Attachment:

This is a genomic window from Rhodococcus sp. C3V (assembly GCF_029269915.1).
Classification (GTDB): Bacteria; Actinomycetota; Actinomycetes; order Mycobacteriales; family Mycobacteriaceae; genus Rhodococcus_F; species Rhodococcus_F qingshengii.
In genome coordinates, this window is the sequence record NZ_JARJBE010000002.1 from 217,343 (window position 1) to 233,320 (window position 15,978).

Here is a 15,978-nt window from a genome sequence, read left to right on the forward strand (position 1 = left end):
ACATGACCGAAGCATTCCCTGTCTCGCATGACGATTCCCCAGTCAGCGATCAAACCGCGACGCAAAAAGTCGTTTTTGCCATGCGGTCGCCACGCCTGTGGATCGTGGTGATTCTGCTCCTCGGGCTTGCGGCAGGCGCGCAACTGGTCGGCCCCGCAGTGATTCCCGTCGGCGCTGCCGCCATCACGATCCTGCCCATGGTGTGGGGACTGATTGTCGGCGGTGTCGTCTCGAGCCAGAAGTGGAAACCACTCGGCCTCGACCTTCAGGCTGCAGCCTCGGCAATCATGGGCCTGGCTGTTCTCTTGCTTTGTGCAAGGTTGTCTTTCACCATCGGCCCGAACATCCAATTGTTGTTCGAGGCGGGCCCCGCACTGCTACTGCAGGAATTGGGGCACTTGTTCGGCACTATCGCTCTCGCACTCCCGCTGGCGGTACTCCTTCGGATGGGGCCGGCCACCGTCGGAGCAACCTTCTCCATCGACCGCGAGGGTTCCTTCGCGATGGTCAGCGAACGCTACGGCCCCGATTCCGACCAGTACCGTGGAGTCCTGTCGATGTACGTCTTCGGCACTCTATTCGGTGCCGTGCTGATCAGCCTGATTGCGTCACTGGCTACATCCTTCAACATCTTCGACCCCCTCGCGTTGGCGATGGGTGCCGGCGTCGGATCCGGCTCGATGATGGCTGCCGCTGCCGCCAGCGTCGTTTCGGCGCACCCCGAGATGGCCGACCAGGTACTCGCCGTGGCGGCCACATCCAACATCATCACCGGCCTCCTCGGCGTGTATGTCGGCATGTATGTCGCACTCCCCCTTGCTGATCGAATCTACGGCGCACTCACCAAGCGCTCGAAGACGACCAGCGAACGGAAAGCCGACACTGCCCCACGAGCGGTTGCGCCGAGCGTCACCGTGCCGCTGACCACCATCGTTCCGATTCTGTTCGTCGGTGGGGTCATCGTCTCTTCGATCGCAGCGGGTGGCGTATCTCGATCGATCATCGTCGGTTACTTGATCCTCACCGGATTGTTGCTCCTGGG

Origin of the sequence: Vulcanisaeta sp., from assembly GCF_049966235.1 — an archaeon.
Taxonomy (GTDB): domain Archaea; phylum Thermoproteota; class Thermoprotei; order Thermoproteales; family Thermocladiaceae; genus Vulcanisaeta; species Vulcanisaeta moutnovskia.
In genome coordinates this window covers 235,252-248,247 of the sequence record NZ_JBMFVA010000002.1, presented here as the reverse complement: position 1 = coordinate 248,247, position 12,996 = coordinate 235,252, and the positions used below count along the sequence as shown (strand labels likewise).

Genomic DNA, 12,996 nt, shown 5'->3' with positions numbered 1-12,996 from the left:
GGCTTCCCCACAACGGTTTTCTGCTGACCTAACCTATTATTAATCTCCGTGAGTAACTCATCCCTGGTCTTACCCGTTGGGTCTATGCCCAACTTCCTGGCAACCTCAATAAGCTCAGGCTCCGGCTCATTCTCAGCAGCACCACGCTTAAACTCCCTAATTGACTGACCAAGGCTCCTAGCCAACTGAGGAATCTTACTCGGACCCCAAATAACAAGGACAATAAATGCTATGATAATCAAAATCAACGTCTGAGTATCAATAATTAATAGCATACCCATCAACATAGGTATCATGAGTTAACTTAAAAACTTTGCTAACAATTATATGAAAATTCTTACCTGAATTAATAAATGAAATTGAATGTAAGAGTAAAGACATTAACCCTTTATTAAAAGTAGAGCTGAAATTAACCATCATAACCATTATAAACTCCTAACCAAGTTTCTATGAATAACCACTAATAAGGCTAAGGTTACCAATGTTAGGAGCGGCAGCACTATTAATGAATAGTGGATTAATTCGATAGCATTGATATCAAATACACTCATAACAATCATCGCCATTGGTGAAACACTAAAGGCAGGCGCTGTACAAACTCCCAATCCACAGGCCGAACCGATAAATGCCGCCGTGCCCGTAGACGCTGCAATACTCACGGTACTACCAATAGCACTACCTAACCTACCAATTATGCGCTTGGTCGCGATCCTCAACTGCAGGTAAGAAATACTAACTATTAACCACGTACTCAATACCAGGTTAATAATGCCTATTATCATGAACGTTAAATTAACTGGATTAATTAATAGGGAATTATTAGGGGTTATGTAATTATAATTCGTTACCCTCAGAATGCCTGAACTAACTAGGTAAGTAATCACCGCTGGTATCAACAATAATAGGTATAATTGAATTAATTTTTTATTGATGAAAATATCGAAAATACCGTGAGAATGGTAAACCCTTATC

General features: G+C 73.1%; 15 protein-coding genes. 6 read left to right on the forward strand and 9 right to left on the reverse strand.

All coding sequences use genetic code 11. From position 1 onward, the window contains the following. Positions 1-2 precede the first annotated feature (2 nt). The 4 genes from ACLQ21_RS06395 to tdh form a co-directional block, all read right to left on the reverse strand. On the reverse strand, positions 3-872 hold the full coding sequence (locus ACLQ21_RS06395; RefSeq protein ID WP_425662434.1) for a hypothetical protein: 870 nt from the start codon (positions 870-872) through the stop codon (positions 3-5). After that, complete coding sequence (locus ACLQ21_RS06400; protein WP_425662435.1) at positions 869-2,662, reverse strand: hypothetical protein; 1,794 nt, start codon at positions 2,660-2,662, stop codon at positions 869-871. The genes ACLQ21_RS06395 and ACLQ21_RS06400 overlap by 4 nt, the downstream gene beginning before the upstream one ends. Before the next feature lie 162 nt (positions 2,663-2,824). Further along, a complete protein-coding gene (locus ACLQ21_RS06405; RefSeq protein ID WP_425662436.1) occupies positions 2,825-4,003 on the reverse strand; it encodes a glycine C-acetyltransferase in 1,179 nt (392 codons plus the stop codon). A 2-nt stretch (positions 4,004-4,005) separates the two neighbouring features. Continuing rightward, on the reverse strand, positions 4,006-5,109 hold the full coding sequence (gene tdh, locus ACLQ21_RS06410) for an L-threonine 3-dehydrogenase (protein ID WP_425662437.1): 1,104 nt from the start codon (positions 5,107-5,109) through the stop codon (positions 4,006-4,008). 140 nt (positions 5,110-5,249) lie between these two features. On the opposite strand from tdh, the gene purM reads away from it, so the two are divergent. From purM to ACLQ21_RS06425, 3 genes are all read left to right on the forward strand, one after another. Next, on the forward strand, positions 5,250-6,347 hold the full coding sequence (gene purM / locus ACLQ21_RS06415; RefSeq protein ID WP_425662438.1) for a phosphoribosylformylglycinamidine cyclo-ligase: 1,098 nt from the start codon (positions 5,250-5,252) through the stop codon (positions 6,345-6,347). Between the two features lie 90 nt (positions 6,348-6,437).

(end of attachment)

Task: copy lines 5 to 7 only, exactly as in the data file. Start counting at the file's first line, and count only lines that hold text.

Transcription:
ACATGACCGAAGCATTCCCTGTCTCGCATGACGATTCCCCAGTCAGCGATCAAACCGCGACGCAAAAAGTCGTTTTTGCCATGCGGTCGCCACGCCTGTGGATCGTGGTGATTCTGCTCCTCGGGCTTGCGGCAGGCGCGCAACTGGTCGGCCCCGCAGTGATTCCCGTCGGCGCTGCCGCCATCACGATCCTGCCCATGGTGTGGGGACTGATTGTCGGCGGTGTCGTCTCGAGCCAGAAGTGGAAACCACTCGGCCTCGACCTTCAGGCTGCAGCCTCGGCAATCATGGGCCTGGCTGTTCTCTTGCTTTGTGCAAGGTTGTCTTTCACCATCGGCCCGAACATCCAATTGTTGTTCGAGGCGGGCCCCGCACTGCTACTGCAGGAATTGGGGCACTTGTTCGGCACTATCGCTCTCGCACTCCCGCTGGCGGTACTCCTTCGGATGGGGCCGGCCACCGTCGGAGCAACCTTCTCCATCGACCGCGAGGGTTCCTTCGCGATGGTCAGCGAACGCTACGGCCCCGATTCCGACCAGTACCGTGGAGTCCTGTCGATGTACGTCTTCGGCACTCTATTCGGTGCCGTGCTGATCAGCCTGATTGCGTCACTGGCTACATCCTTCAACATCTTCGACCCCCTCGCGTTGGCGATGGGTGCCGGCGTCGGATCCGGCTCGATGATGGCTGCCGCTGCCGCCAGCGTCGTTTCGGCGCACCCCGAGATGGCCGACCAGGTACTCGCCGTGGCGGCCACATCCAACATCATCACCGGCCTCCTCGGCGTGTATGTCGGCATGTATGTCGCACTCCCCCTTGCTGATCGAATCTACGGCGCACTCACCAAGCGCTCGAAGACGACCAGCGAACGGAAAGCCGACACTGCCCCACGAGCGGTTGCGCCGAGCGTCACCGTGCCGCTGACCACCATCGTTCCGATTCTGTTCGTCGGTGGGGTCATCGTCTCTTCGATCGCAGCGGGTGGCGTATCTCGATCGATCATCGTCGGTTACTTGATCCTCACCGGATTGTTGCTCCTGGG

Origin of the sequence: Vulcanisaeta sp., from assembly GCF_049966235.1 — an archaeon.
Taxonomy (GTDB): domain Archaea; phylum Thermoproteota; class Thermoprotei; order Thermoproteales; family Thermocladiaceae; genus Vulcanisaeta; species Vulcanisaeta moutnovskia.